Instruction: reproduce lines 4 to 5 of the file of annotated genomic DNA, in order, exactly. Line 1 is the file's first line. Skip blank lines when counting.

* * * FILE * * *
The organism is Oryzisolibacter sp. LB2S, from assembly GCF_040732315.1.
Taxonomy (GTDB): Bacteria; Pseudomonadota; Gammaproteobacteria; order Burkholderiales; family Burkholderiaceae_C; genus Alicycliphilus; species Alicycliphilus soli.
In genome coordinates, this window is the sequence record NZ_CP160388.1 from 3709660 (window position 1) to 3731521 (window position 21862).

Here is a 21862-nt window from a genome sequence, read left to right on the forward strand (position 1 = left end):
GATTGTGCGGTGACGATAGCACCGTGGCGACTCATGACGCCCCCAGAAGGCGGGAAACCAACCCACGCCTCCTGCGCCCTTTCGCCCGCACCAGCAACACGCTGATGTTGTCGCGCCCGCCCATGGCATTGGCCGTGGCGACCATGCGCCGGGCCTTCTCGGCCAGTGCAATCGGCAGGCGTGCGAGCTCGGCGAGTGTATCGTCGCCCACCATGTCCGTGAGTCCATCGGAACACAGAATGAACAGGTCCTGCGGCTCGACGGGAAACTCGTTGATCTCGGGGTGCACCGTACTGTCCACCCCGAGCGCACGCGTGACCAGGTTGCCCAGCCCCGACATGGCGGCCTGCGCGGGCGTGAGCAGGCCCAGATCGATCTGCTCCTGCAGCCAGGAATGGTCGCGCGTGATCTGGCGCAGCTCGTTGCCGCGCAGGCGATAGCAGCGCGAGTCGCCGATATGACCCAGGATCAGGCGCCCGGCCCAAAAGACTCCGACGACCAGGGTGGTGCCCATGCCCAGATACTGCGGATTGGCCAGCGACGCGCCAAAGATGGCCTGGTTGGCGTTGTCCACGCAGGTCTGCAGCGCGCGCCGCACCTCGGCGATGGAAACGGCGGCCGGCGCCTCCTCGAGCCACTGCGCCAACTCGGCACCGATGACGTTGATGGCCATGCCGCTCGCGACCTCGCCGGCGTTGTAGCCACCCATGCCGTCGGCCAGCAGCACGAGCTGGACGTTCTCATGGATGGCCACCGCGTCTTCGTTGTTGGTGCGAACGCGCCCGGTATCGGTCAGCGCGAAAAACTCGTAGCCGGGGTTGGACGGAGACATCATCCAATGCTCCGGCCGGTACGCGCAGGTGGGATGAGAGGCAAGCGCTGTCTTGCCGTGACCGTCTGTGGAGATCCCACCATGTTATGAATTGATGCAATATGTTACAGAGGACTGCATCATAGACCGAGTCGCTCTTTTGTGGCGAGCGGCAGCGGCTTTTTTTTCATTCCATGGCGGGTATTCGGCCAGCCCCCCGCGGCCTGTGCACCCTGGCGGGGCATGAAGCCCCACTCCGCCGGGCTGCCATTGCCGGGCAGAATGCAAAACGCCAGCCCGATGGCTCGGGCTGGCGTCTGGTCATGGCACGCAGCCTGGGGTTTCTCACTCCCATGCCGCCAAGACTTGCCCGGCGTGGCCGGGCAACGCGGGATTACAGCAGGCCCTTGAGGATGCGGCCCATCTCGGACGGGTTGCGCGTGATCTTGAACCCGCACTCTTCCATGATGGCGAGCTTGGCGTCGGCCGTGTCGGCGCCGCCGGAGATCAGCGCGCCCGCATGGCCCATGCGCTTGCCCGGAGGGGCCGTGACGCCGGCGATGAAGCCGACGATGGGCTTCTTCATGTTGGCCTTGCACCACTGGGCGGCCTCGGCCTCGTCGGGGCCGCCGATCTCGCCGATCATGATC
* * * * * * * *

Here is a 21862-nt window from a genome sequence, read left to right on the forward strand (position 1 = left end):
GATTGTGCGGTGACGATAGCACCGTGGCGACTCATGACGCCCCCAGAAGGCGGGAAACCAACCCACGCCTCCTGCGCCCTTTCGCCCGCACCAGCAACACGCTGATGTTGTCGCGCCCGCCCATGGCATTGGCCGTGGCGACCATGCGCCGGGCCTTCTCGGCCAGTGCAATCGGCAGGCGTGCGAGCTCGGCGAGTGTATCGTCGCCCACCATGTCCGTGAGTCCATCGGAACACAGAATGAACAGGTCCTGCGGCTCGACGGGAAACTCGTTGATCTCGGGGTGCACCGTACTGTCCACCCCGAGCGCACGCGTGACCAGGTTGCCCAGCCCCGACATGGCGGCCTGCGCGGGCGTGAGCAGGCCCAGATCGATCTGCTCCTGCAGCCAGGAATGGTCGCGCGTGATCTGGCGCAGCTCGTTGCCGCGCAGGCGATAGCAGCGCGAGTCGCCGATATGACCCAGGATCAGGCGCCCGGCCCAAAAGACTCCGACGACCAGGGTGGTGCCCATGCCCAGATACTGCGGATTGGCCAGCGACGCGCCAAAGATGGCCTGGTTGGCGTTGTCCACGCAGGTCTGCAGCGCGCGCCGCACCTCGGCGATGGAAACGGCGGCCGGCGCCTCCTCGAGCCACTGCGCCAACTCGGCACCGATGACGTTGATGGCCATGCCGCTCGCGACCTCGCCGGCGTTGTAGCCACCCATGCCGTCGGCCAGCAGCACGAGCTGGACGTTCTCATGGATGGCCACCGCGTCTTCGTTGTTGGTGCGAACGCGCCCGGTATCGGTCAGCGCGAAAAACTCGTAGCCGGGGTTGGACGGAGACATCATCCAATGCTCCGGCCGGTACGCGCAGGTGGGATGAGAGGCAAGCGCTGTCTTGCCGTGACCGTCTGTGGAGATCCCACCATGTTATGAATTGATGCAATATGTTACAGAGGACTGCATCATAGACCGAGTCGCTCTTTTGTGGCGAGCGGCAGCGGCTTTTTTTTCATTCCATGGCGGGTATTCGGCCAGCCCCCCGCGGCCTGTGCACCCTGGCGGGGCATGAAGCCCCACTCCGCCGGGCTGCCATTGCCGGGCAGAATGCAAAACGCCAGCCCGATGGCTCGGGCTGGCGTCTGGTCATGGCACGCAGCCTGGGGTTTCTCACTCCCATGCCGCCAAGACTTGCCCGGCGTGGCCGGGCAACGCGGGATTACAGCAGGCCCTTGAGGATGCGGCCCATCTCGGACGGGTTGCGCGTGATCTTGAACCCGCACTCTTCCATGATGGCGAGCTTGGCGTCGGCCGTGTCGGCGCCGCCGGAGATCAGCGCGCCCGCATGGCCCATGCGCTTGCCCGGAGGGGCCGTGACGCCGGCGATGAAGCCGACGATGGGCTTCTTCATGTTGGCCTTGCACCACTGGGCGGCCTCGGCCTCGTCGGGGCCGCCGATCTCGCCGATCATGATC